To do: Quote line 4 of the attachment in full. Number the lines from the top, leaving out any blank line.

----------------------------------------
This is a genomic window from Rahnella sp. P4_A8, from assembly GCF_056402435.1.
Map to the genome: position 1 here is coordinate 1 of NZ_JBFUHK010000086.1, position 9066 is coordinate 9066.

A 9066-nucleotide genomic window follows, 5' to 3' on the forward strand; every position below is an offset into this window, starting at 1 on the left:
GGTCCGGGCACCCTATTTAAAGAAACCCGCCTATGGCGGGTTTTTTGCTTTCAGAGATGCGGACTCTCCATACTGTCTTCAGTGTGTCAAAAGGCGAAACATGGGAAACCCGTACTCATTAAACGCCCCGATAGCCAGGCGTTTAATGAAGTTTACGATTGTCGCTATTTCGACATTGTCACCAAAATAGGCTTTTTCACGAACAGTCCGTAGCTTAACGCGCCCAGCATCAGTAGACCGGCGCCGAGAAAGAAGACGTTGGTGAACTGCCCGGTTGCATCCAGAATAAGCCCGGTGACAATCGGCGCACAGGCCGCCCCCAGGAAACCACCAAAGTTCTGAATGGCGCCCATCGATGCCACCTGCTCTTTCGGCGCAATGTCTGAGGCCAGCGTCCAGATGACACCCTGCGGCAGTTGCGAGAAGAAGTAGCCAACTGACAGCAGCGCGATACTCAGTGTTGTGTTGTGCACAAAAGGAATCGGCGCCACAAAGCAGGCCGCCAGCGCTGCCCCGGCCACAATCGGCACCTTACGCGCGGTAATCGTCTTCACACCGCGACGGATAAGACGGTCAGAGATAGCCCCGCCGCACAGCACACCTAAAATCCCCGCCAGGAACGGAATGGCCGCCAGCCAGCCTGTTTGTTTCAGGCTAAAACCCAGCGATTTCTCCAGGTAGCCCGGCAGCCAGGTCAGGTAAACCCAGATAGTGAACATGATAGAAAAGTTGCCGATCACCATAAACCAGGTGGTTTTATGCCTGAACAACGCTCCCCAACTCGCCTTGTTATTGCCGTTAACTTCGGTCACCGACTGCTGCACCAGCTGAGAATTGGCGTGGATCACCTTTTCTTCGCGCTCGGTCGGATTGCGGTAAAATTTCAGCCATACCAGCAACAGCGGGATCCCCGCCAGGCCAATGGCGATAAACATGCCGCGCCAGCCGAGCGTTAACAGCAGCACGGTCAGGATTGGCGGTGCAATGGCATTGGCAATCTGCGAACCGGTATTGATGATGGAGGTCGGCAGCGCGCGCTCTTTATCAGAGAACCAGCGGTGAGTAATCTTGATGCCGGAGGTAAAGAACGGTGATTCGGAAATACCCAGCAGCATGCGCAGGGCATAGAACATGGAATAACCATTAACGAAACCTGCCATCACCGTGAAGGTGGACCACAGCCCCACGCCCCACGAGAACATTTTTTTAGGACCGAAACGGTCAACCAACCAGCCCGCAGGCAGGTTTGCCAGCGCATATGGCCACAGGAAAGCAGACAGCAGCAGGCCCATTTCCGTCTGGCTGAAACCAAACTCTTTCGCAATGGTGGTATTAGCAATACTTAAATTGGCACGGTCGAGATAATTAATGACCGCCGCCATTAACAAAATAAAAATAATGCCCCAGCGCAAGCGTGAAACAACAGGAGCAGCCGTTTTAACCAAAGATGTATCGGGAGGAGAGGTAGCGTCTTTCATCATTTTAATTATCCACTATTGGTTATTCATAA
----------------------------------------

GGTCCGGGCACCCTATTTAAAGAAACCCGCCTATGGCGGGTTTTTTGCTTTCAGAGATGCGGACTCTCCATACTGTCTTCAGTGTGTCAAAAGGCGAAACATGGGAAACCCGTACTCATTAAACGCCCCGATAGCCAGGCGTTTAATGAAGTTTACGATTGTCGCTATTTCGACATTGTCACCAAAATAGGCTTTTTCACGAACAGTCCGTAGCTTAACGCGCCCAGCATCAGTAGACCGGCGCCGAGAAAGAAGACGTTGGTGAACTGCCCGGTTGCATCCAGAATAAGCCCGGTGACAATCGGCGCACAGGCCGCCCCCAGGAAACCACCAAAGTTCTGAATGGCGCCCATCGATGCCACCTGCTCTTTCGGCGCAATGTCTGAGGCCAGCGTCCAGATGACACCCTGCGGCAGTTGCGAGAAGAAGTAGCCAACTGACAGCAGCGCGATACTCAGTGTTGTGTTGTGCACAAAAGGAATCGGCGCCACAAAGCAGGCCGCCAGCGCTGCCCCGGCCACAATCGGCACCTTACGCGCGGTAATCGTCTTCACACCGCGACGGATAAGACGGTCAGAGATAGCCCCGCCGCACAGCACACCTAAAATCCCCGCCAGGAACGGAATGGCCGCCAGCCAGCCTGTTTGTTTCAGGCTAAAACCCAGCGATTTCTCCAGGTAGCCCGGCAGCCAGGTCAGGTAAACCCAGATAGTGAACATGATAGAAAAGTTGCCGATCACCATAAACCAGGTGGTTTTATGCCTGAACAACGCTCCCCAACTCGCCTTGTTATTGCCGTTAACTTCGGTCACCGACTGCTGCACCAGCTGAGAATTGGCGTGGATCACCTTTTCTTCGCGCTCGGTCGGATTGCGGTAAAATTTCAGCCATACCAGCAACAGCGGGATCCCCGCCAGGCCAATGGCGATAAACATGCCGCGCCAGCCGAGCGTTAACAGCAGCACGGTCAGGATTGGCGGTGCAATGGCATTGGCAATCTGCGAACCGGTATTGATGATGGAGGTCGGCAGCGCGCGCTCTTTATCAGAGAACCAGCGGTGAGTAATCTTGATGCCGGAGGTAAAGAACGGTGATTCGGAAATACCCAGCAGCATGCGCAGGGCATAGAACATGGAATAACCATTAACGAAACCTGCCATCACCGTGAAGGTGGACCACAGCCCCACGCCCCACGAGAACATTTTTTTAGGACCGAAACGGTCAACCAACCAGCCCGCAGGCAGGTTTGCCAGCGCATATGGCCACAGGAAAGCAGACAGCAGCAGGCCCATTTCCGTCTGGCTGAAACCAAACTCTTTCGCAATGGTGGTATTAGCAATACTTAAATTGGCACGGTCGAGATAATTAATGACCGCCGCCATTAACAAAATAAAAATAATGCCCCAGCGCAAGCGTGAAACAACAGGAGCAGCCGTTTTAACCAAAGATGTATCGGGAGGAGAGGTAGCGTCTTTCATCATTTTAATTATCCACTATTGGTTATTCATAA